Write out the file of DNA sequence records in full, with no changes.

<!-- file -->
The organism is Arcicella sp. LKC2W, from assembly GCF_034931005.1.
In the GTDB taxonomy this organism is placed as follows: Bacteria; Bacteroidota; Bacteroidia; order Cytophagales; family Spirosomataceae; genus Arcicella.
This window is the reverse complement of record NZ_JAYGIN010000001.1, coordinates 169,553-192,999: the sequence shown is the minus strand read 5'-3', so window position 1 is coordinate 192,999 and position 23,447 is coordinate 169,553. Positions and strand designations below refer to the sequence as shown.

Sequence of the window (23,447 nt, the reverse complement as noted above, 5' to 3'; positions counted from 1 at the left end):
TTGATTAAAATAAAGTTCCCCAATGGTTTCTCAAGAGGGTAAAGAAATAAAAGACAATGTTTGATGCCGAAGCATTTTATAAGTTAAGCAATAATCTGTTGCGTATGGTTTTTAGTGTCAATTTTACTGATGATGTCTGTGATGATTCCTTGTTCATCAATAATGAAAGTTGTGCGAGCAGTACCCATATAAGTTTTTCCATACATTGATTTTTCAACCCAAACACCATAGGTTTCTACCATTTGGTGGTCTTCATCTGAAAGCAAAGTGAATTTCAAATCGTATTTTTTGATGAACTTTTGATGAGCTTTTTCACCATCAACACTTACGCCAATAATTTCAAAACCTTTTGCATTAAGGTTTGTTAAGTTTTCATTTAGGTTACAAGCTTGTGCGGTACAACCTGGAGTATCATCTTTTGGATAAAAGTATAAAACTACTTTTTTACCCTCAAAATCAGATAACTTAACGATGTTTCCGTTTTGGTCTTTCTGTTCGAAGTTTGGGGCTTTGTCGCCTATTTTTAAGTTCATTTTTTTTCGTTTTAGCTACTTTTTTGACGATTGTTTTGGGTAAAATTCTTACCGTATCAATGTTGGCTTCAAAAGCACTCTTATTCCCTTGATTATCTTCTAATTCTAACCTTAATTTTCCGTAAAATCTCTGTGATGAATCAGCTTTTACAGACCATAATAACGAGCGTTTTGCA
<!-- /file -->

The organism is Arcicella sp. LKC2W, from assembly GCF_034931005.1.
In the GTDB taxonomy this organism is placed as follows: Bacteria; Bacteroidota; Bacteroidia; order Cytophagales; family Spirosomataceae; genus Arcicella.
This window is the reverse complement of record NZ_JAYGIN010000001.1, coordinates 169,553-192,999: the sequence shown is the minus strand read 5'-3', so window position 1 is coordinate 192,999 and position 23,447 is coordinate 169,553. Positions and strand designations below refer to the sequence as shown.

Sequence of the window (23,447 nt, the reverse complement as noted above, 5' to 3'; positions counted from 1 at the left end):
TTGATTAAAATAAAGTTCCCCAATGGTTTCTCAAGAGGGTAAAGAAATAAAAGACAATGTTTGATGCCGAAGCATTTTATAAGTTAAGCAATAATCTGTTGCGTATGGTTTTTAGTGTCAATTTTACTGATGATGTCTGTGATGATTCCTTGTTCATCAATAATGAAAGTTGTGCGAGCAGTACCCATATAAGTTTTTCCATACATTGATTTTTCAACCCAAACACCATAGGTTTCTACCATTTGGTGGTCTTCATCTGAAAGCAAAGTGAATTTCAAATCGTATTTTTTGATGAACTTTTGATGAGCTTTTTCACCATCAACACTTACGCCAATAATTTCAAAACCTTTTGCATTAAGGTTTGTTAAGTTTTCATTTAGGTTACAAGCTTGTGCGGTACAACCTGGAGTATCATCTTTTGGATAAAAGTATAAAACTACTTTTTTACCCTCAAAATCAGATAACTTAACGATGTTTCCGTTTTGGTCTTTCTGTTCGAAGTTTGGGGCTTTGTCGCCTATTTTTAAGTTCATTTTTTTTCGTTTTAGCTACTTTTTTGACGATTGTTTTGGGTAAAATTCTTACCGTATCAATGTTGGCTTCAAAAGCACTCTTATTCCCTTGATTATCTTCTAATTCTAACCTTAATTTTCCGTAAAATCTCTGTGATGAATCAGCTTTTACAGACCATAATAACGAGCGTTTTGCA